Maria Laurino has been concerned with stereotypes for years. Once, when writing for the New York Times, she had the temerity to ask Sopranos' creator David Chase if he ever thought about writing a character like Tony Soprano that wasn't in the Mafia.
"If you look at films, it's either ‘The Don' or 'The Dimwit,’ the Mafia stereotype or the John Travolta-type—and I think both of those things have haunted us for decades," Laurino says.
The forthcoming PBSseries The Italian Americans: A History, along with the writer’s companion book, could help finally put those stale ghosts to rest, however. Both take a fresh look at some very un-Tony-like Italian-American figures, and how they managed to positively impact American society while continuing to embrace their deeply held Italian heritage.
One of those formidable figures, former New York State Governor Mario Cuomo, represents a particularly fascinating personality for Laurino, partly because of the way the man was able to take family-centric values that the rest of the nation often misinterpreted as “clannishness,” and retooled them into a winning political philosophy that cast the entire state as one big family.
“Mario Cuomo has always been an intriguing figure to me because he was one of the first Southern Italian politicians to also think about these issues,” says Laurino, who is a part-time assistant to New York Governor (and Mario’s son) Andrew Cuomo. “He took the notion of the Italian-American family and put a positive spin on it.”
As a middle manager in the Allied Chemical Company, Laurino’s own father was possibly the furthest thing from the rough and tumble “Tony Soprano” stereotype. The Laurino family grew up placidly in a “WASPy” suburb in New Jersey. Still, none of that could spare young Maria, who teaches creative nonfiction at New York University, from running headlong into the baggage that started with the “Black Hand” and ended with organized crime in America.
“I went to Georgetown University, and I remember friends of mine seeing an Italian-American with money and thinking, ‘Mafia.’ That kind of stuff lasted far longer then it should have,” she says.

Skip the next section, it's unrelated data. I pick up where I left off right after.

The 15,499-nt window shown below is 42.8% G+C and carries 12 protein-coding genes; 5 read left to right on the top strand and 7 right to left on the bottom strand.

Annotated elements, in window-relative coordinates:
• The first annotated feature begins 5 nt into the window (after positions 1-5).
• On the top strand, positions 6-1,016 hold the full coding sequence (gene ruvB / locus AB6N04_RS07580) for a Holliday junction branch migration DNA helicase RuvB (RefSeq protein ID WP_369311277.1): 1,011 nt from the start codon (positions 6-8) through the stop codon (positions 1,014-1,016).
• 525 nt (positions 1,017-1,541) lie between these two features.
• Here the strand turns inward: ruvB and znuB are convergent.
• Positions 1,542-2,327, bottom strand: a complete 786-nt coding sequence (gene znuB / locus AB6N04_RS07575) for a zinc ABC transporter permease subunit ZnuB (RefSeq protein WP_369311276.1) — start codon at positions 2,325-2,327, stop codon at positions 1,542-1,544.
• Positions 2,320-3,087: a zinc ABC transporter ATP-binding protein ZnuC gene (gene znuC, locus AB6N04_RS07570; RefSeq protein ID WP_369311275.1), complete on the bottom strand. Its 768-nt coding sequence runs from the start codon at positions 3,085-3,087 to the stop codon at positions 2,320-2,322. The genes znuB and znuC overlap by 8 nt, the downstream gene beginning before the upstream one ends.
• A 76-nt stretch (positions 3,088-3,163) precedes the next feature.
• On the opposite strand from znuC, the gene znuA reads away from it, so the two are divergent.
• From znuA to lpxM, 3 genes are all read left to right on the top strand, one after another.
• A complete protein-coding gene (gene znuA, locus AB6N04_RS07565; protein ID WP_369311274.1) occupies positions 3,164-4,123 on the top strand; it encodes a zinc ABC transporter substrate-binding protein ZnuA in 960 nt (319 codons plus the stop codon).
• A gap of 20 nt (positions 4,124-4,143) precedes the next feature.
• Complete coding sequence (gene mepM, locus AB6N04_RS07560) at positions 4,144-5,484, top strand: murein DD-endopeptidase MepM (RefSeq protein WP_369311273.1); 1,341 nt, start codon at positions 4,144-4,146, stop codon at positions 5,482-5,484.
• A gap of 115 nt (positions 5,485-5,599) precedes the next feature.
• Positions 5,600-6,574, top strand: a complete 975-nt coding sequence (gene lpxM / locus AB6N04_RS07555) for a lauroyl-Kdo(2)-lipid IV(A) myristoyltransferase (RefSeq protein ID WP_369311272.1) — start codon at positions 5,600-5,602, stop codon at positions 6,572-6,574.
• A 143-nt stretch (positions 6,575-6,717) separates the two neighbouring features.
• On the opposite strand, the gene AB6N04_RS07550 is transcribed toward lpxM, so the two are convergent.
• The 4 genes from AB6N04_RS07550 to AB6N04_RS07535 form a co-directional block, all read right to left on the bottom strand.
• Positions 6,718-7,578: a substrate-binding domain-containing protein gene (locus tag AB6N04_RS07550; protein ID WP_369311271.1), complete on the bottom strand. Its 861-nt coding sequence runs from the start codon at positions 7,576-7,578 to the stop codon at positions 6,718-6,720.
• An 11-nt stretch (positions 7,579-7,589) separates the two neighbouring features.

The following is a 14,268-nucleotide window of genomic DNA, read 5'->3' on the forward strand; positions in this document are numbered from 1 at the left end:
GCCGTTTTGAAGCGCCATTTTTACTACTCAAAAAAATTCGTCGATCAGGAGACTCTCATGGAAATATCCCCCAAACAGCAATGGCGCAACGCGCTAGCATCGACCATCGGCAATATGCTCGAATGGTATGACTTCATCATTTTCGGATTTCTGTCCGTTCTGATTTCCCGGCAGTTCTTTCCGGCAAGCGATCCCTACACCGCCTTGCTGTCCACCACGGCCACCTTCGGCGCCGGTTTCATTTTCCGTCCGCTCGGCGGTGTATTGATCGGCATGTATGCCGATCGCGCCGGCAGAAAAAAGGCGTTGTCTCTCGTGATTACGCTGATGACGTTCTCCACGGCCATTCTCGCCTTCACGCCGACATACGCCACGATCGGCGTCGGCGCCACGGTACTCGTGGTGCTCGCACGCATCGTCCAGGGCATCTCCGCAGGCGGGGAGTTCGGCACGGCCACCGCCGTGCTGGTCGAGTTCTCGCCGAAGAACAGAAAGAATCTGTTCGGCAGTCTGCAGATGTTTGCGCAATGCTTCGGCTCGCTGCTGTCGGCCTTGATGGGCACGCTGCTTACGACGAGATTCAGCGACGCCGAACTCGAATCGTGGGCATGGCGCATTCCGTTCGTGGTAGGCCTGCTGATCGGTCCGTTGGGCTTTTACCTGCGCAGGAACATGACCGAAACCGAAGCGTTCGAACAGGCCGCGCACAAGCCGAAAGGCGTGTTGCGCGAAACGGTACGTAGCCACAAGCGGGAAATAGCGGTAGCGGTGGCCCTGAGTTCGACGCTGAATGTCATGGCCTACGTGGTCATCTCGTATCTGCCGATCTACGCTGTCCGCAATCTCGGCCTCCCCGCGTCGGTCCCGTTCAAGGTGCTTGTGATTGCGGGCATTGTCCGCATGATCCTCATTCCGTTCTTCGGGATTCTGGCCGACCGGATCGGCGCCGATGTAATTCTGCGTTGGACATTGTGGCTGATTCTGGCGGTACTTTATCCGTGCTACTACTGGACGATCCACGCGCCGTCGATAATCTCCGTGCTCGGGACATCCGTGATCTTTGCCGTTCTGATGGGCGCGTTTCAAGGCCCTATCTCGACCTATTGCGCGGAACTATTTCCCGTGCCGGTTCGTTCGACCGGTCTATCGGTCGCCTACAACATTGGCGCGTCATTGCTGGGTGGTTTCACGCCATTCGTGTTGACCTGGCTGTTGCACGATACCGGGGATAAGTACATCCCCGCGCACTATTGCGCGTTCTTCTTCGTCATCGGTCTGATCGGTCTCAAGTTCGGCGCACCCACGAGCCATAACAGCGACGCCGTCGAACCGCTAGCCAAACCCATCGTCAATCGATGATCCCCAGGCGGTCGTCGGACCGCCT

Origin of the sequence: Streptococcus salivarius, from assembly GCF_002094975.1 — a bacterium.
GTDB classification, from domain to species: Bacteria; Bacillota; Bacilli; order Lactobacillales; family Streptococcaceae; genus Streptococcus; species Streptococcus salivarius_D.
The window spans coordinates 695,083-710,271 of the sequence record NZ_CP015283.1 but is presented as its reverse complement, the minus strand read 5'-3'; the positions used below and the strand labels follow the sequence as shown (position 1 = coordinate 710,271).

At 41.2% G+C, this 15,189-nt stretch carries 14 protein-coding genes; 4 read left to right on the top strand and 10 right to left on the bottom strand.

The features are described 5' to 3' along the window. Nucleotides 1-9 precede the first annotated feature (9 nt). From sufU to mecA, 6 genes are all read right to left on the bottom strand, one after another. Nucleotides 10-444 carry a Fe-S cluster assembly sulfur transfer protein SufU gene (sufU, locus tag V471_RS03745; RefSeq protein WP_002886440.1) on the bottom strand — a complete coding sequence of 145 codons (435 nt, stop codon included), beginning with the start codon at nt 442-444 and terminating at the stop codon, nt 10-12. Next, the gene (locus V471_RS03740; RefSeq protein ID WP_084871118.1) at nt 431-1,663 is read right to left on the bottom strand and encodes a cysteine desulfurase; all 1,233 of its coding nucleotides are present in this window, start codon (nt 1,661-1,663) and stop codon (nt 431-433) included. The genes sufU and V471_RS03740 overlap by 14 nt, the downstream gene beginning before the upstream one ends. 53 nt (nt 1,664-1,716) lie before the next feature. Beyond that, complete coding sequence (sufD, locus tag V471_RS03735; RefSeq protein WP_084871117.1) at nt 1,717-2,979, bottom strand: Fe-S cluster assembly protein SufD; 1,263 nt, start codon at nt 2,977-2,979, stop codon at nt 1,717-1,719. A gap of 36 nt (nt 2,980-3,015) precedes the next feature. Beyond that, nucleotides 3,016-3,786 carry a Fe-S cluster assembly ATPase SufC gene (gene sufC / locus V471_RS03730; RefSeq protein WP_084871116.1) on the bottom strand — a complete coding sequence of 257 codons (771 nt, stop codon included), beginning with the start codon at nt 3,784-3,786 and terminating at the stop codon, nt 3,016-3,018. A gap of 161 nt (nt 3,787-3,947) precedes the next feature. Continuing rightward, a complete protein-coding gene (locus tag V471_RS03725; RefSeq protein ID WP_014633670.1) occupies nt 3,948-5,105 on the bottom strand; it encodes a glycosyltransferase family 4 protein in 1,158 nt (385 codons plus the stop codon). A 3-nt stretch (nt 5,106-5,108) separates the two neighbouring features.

Of course, as Laurino discovered during her research, Italian-Americans have had far more to overcome than the cartoonish gangster images perpetuated by Hollywood writers. In addition to real cultural divides like the one that cast a distrustful eye on compulsory education outside the home, Italian emigres to America also had to contend with the fallout from Sacco and Vanzetti in the ‘20s, and Benito Mussolini later in the ‘40s.
Anarchists, fascists, mobsters—Laurino found that despite the positive influence of powerhouses like Florence Scala and Fiorello La Guardia, hard-working Italian-American families have had to struggle against negative branding for a very long time.
“Italian-Americans were put in that tumult of history in such a profound way—especially because of the war,” Laurino says. “How could this not shape you, or how you think about yourself? Culturally, you feel the baggage of the past for many years. It takes many generations to overcome that.”
Given enough time, however, even the ghosts of godfathers and guidos past will lose their ability to influence the present.
Although stigmatized as a youth because of her Italian-American heritage, Laurino says that negative stereotypes have no power over her own 17-year-old boy.
“For him, it's just a joke,” Laurino says. “His life was not affected by it. But you look at someone like Mario Cuomo, and his generation was affected by it. My son's generation is not. I think that these stereotypes are going to dissipate, because it's just too far away.”
Indeed, after enduring so much stigma, Laurino believes that Italian-Americans are finally in “a good place.
“It's a time where we're really coming into our own,” the author says. “A friend of mine says this is a turning point in how Italian-Americans are perceived in the United States. That's what I'm hoping the reaction to the book and the documentary will be. And I hope Italian-Americans can understand themselves better.”
In finding the universal in the personal, Laurino also hopes that other ethnic groups fighting to overcome blanket mischaracterizations, while also balancing their desire to be “American” with the pull of cultural roots, can learn something from the Italian-American experience.
“I think that all immigrants go through that,” she says. “Every kid wants to fit in, but when you get older, you want to distinguish yourself. And culture becomes an extremely important source of identity.”
Joe Maniscalco is a writer living in New York